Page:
I was best friends with two people in high school - my now-husband Kyle and Jennifer. Our senior year we were the three musketeers, standing in the church parking lot long after the evening service was finished, never quite finding the end of our conversation sufficiently to say good bye. We swapped cars for the fun of it. We stayed up late watching each other’s childhood movies. We talked and laughed and hugged and filled up life together.
We all three lost a grandparent within the last month. It’s surreal, how old friendships take root in your heart and never let go. I hurt for all our losses and the struggle of how to navigate our current lives. I want to reach back through time to each other. We need people who remember our years past, those who knew us with braces and pimples and mood swings who loved us exactly like that. We need people who hold all the years of our lives in their hearts, under all the layers of maturity and performance, down where the reality of our true selves hides. Those old friends live there, and even though we may not need to dig them out all that often, it doesn’t matter how long it’s been, they’ve not washed away and we can find them when it’s time. We can turn to them when jobs fail and new homes feel foreign because they’ve never relied on our adult successes to know us well. It’s like visiting your childhood home, where somehow the air feels clearer because it’s familiar and you know it will take good care of you.
I am thankful for my old friends in this time of loss.
But most of all, I hurt for our parents, who have now lost their parents. No matter their age, it’s never an easy time to say goodbye to a parent. And the real goodbye doesn’t happen at the funeral, though for all the freshness of the pain and weariness of making arrangements it does seem most painful and raw. The real farewell happens slowly, excruciatingly, in the task of closing up shop on someone you loved.
It happens in their empty home as you pack their clothing to donate and cancel their mail. It happens as you clean out the memories they held valuable and feel like you are betraying their life by letting it go. Who gets the family photos? Or the furniture? Or the piano? Or the mementos of their years of child rearing, working, worshipping, growing, learning? Where do we take those memories for burial?
That is the hardest part of letting go. The body dies and we no longer have access to that beautiful soul we had known and loved, but that’s out of our control so we know we have to let it happen. It’s the voluntary letting go, literally discarding the physical things that keeps on hurting us, even though it’s healing at the same time.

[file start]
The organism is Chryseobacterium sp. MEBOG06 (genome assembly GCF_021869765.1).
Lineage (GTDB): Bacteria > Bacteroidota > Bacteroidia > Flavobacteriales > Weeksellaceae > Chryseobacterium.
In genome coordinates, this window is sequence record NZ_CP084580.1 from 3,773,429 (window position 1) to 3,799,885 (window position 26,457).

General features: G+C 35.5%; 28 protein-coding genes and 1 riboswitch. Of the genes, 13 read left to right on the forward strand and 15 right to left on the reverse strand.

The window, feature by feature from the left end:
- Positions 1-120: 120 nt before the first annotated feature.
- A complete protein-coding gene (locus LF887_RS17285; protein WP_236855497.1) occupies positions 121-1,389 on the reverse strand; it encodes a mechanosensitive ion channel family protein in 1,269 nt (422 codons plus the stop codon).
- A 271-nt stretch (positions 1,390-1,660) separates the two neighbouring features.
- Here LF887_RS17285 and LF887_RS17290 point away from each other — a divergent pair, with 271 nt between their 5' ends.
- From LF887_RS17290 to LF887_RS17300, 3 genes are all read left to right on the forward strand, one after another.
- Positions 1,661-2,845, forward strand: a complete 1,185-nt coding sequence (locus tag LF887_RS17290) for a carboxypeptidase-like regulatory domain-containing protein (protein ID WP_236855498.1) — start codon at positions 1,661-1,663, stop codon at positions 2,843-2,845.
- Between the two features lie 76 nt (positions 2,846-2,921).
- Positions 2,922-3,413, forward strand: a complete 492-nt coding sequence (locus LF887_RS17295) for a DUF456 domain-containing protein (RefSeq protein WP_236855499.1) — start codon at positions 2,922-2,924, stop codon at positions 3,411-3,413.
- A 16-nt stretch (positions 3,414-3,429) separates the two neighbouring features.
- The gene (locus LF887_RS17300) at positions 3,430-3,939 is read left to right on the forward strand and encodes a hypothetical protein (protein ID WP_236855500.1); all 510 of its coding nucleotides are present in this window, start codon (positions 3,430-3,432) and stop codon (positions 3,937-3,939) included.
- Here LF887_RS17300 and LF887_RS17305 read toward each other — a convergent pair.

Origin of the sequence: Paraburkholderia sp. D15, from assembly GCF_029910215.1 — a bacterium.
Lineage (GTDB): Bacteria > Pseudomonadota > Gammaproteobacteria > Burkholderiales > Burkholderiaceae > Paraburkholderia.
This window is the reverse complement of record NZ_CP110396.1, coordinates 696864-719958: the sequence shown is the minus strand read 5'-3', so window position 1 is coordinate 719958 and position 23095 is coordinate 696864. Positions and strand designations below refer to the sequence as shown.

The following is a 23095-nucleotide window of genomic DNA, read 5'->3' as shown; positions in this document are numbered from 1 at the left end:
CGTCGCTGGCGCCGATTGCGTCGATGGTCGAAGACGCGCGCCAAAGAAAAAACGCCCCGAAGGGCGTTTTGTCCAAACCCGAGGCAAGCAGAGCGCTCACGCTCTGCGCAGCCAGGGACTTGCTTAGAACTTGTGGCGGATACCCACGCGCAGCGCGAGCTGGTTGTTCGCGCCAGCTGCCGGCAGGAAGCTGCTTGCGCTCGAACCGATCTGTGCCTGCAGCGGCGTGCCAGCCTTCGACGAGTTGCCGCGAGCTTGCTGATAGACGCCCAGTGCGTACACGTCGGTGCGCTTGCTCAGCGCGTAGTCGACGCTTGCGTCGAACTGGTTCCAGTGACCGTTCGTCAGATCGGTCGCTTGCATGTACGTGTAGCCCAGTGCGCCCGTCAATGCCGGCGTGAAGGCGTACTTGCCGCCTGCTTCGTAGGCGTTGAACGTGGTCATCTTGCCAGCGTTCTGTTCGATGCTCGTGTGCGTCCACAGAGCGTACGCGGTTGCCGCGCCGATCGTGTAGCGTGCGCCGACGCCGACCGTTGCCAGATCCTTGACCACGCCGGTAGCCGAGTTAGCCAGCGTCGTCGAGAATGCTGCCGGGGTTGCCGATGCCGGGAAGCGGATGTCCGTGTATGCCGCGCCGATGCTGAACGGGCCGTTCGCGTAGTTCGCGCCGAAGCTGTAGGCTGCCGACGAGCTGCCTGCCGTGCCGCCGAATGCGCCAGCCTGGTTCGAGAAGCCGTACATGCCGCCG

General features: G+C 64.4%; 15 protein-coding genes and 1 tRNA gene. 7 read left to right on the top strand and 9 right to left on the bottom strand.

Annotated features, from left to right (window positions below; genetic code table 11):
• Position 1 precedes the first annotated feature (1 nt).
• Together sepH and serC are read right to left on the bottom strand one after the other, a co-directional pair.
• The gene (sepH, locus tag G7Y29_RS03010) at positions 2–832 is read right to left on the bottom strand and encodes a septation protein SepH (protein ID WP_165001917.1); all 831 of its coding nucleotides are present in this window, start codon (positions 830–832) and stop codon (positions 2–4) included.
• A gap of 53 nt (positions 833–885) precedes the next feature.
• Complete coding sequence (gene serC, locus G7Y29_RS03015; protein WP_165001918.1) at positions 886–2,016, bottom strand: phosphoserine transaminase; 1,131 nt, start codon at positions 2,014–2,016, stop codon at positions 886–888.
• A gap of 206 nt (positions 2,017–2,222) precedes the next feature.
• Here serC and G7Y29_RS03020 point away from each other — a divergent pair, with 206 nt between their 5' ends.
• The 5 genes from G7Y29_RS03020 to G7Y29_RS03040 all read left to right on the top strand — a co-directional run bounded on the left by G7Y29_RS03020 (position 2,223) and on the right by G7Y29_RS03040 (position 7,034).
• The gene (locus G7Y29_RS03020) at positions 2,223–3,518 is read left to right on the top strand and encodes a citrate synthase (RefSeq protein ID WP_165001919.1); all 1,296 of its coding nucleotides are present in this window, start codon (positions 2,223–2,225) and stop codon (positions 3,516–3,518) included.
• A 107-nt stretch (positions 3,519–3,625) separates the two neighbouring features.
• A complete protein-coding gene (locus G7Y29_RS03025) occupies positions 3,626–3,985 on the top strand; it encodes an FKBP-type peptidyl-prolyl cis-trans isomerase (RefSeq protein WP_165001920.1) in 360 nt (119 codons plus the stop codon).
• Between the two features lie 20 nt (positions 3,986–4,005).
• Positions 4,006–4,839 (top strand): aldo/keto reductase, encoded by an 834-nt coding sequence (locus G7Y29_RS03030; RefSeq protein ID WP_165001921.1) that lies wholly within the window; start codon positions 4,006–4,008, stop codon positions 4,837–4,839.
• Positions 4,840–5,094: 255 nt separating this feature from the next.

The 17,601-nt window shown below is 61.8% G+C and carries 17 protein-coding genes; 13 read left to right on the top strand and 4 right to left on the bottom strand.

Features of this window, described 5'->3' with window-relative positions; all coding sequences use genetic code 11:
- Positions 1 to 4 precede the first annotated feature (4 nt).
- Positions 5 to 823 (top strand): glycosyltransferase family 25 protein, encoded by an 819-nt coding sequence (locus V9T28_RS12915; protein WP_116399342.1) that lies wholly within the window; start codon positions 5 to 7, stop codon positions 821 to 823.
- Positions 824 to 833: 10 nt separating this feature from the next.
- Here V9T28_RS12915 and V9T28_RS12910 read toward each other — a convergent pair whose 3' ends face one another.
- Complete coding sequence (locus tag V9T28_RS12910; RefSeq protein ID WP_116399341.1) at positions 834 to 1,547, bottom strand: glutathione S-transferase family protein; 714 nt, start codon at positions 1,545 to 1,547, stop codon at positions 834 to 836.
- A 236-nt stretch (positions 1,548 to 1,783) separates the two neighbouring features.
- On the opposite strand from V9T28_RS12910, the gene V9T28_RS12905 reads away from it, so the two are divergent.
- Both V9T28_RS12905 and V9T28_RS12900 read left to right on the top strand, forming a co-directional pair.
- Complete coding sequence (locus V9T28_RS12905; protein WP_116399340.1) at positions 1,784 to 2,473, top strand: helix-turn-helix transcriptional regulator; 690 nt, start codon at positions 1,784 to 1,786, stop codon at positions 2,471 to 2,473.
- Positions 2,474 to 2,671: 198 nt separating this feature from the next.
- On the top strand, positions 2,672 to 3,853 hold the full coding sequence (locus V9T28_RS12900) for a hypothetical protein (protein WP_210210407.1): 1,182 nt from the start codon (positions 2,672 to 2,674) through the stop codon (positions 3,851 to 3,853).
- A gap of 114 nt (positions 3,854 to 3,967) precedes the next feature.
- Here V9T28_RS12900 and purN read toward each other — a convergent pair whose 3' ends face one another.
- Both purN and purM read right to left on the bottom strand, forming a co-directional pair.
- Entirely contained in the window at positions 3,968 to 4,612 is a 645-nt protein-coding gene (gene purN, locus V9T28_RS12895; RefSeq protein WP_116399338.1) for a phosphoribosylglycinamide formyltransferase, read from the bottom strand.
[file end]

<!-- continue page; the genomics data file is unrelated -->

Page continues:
My mother relayed to me a story shortly after my grandmother died. My cousin was sharing the news with her children and as they talked about it, her young son said, “You know what we should do? We should go outside and shout up to the sky ‘We love you Grandmother and we’ll never forget you!!!!’” I can’t think of his sweet idea without tears coming to my eyes, because isn’t that what we really want to promise to everyone we love? Whether it’s old friends or lost loved ones, we want to honor the impact they had on our life by remembering. We want our very lives to say exactly that. “I love you. You mattered to me and you still do. I will never forget.”
We have to find the balance between holding onto our memories of them and letting their personal memories go. I favor my grandmother in the face, so I want one of her old framed photos of her as a younger woman. That’s probably not the memory she would choose of herself, but it’s meaningful to me. We have to give ourselves permission to weigh for ourselves what helps us remember the people we have loved, and let the rest go. Let them, just like old friends, settle down into the foundation of who we are instead of holding an active spot - still defining us, still filling us, but quietly, from the past.
But, oh, the weight of the task of letting them sink away. I pray today for all those who are letting go in some way. If you’re not okay today, you may not be tomorrow either, but at some point, you’ll realize you have left behind the majority of the burden of loss and find yourself very able to carry the meaningful part of your shared history. That day will come. You will be okay. I will be okay.